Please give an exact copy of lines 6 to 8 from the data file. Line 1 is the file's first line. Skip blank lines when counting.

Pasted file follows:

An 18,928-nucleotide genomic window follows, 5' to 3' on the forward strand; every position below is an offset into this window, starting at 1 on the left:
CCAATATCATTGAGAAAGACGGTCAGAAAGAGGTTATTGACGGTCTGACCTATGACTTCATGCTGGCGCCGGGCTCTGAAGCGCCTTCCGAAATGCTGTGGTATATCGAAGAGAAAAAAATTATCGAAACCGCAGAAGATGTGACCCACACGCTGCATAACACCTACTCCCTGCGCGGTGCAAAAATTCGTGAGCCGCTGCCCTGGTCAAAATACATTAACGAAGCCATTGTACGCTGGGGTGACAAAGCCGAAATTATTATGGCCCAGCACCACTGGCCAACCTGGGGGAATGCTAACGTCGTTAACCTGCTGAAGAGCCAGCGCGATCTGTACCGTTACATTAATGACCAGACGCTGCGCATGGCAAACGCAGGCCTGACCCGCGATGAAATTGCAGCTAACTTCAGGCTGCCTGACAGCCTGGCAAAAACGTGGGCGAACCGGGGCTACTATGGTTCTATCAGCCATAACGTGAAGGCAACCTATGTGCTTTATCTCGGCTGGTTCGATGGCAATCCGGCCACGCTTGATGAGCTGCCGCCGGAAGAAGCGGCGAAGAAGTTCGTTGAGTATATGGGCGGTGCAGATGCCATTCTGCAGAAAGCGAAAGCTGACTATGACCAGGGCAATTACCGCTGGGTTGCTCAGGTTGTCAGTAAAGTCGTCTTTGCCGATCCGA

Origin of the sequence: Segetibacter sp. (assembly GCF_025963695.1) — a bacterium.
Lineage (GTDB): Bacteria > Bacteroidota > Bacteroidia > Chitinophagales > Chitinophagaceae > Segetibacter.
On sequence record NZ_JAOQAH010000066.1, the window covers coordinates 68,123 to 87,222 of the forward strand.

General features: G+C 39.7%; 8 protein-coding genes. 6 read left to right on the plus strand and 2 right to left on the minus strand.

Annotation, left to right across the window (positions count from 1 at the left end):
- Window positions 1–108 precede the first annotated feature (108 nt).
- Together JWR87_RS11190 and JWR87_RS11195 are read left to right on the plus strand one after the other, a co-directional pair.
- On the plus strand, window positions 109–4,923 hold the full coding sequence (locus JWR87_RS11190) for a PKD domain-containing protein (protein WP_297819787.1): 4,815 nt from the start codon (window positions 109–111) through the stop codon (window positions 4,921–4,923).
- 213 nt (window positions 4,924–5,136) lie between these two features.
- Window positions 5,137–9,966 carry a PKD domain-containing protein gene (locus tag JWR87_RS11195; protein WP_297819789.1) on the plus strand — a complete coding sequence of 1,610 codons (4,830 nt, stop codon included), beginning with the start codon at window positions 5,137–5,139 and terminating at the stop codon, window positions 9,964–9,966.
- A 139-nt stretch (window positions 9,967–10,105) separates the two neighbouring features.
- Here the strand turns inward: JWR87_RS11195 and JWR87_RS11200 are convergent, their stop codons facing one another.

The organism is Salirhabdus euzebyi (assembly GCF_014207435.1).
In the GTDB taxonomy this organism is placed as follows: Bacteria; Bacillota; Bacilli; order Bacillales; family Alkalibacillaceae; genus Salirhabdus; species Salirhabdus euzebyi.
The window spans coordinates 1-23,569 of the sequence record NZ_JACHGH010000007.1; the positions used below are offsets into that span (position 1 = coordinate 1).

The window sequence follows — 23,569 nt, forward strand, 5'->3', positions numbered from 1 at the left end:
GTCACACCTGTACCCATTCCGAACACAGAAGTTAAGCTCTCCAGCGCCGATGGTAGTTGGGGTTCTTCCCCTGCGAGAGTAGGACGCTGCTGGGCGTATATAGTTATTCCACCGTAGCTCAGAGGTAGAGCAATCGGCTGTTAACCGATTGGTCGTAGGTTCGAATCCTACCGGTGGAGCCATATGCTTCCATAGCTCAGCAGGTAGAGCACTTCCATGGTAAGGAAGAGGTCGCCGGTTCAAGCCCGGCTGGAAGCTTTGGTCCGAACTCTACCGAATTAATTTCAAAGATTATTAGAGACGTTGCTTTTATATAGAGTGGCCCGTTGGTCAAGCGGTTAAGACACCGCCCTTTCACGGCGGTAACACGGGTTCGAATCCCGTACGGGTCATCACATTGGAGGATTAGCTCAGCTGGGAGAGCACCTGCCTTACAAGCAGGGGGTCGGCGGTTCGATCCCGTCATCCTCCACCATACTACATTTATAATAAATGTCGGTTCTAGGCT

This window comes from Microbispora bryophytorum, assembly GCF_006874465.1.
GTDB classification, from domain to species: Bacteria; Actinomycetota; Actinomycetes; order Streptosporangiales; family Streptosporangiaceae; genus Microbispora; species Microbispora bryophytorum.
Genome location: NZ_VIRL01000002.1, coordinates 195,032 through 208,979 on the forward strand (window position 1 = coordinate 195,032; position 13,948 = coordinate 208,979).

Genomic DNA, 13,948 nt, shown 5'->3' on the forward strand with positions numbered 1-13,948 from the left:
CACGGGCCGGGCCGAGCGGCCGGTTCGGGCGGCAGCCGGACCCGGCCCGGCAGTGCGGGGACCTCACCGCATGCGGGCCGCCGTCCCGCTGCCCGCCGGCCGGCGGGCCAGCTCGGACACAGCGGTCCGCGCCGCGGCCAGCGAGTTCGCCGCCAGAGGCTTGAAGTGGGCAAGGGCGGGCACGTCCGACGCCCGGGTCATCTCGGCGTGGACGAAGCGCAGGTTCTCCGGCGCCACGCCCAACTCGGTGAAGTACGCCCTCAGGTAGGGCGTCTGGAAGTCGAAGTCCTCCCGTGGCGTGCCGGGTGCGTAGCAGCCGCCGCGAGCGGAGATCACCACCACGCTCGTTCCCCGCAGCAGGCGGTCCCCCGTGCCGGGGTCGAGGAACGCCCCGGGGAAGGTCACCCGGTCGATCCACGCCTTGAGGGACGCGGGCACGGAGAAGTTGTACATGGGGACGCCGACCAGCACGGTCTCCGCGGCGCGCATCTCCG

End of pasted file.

General features: G+C 39.7%; 8 protein-coding genes. 6 read left to right on the plus strand and 2 right to left on the minus strand.

Annotation, left to right across the window (positions count from 1 at the left end):
- Window positions 1–108 precede the first annotated feature (108 nt).